The perversions of today existed during biblical times (Eccl. 1:9-10).  According to Roman historian Plutarch, pagans all throughout the Roman empire during the time of the New Testament venerated “The Great Mother,” an intersex idol worshiped by transgender “priestesses.”

Thus, the early Christians were faced with the same temptations as today.  Some gave into those temptations just as they do today (cf. 1 Cor. 5; 6:9-10 – “effeminate” applies to transgenders).  The same biblical commandments apply to us as they did with them.  Today as back then, the only way to divorce without committing adultery upon remarriage was if one’s spouse commits fornication (Matt. 19:9).  Separation between spouses without the termination of the marital union was allowed then as it is today (1 Cor. 7:10-11).

One other matter to consider is this.  If the spouse went so far as to change their external appearance via a gender change operation, it is likely they would then “go on from bad to worse” (2 Tim. 3:13) and soon give scriptural grounds for divorce by committing fornication.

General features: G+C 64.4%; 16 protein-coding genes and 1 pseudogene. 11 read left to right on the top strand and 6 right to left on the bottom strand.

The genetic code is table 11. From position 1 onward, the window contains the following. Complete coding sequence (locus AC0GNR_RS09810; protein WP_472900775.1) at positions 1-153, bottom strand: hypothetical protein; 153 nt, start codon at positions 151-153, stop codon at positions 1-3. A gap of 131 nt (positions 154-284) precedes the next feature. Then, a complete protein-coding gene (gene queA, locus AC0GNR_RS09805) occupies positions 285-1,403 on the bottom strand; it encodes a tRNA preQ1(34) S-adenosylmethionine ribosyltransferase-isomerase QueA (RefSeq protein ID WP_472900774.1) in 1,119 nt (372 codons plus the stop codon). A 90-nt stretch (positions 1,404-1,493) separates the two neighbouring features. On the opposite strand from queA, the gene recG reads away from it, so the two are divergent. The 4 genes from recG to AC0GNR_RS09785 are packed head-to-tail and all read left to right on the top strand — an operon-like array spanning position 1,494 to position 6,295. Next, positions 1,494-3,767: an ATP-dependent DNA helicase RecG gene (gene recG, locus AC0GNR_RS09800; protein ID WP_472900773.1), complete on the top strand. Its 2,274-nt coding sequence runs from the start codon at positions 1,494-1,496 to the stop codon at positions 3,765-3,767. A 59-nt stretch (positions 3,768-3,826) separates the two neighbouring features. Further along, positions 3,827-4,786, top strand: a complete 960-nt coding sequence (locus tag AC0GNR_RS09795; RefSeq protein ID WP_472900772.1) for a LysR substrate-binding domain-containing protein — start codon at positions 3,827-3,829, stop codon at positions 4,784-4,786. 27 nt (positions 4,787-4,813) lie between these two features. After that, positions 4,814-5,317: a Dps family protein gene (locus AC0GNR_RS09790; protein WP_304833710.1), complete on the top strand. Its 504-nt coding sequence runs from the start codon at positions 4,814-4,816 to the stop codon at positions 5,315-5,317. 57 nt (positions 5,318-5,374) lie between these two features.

Must there be a plurality of elders or can there be only one?

The New Testament only talks of elders of local congregations in the plural sense, never in the singular sense (Acts 11:30; 14:23; 15:2, 4, 6, 22-23; 16:4; 20:17; 21:18; 1 Thess. 5:12-13; 1 Tim. 4:14; 5:17; Tit. 1:5; Heb. 13:17; Jas. 5:14; 1 Pet. 5:1, 5).  “Every word of God is tested” (Prov. 30:5); thus, God purposefully chose to only give us records of pluralities of elders.  We must not go beyond what is written (1 Cor. 4:6; Rev. 22:18-19; Deut. 4:2; Prov. 30:6); thus, a church would sin by choosing to have only one elder.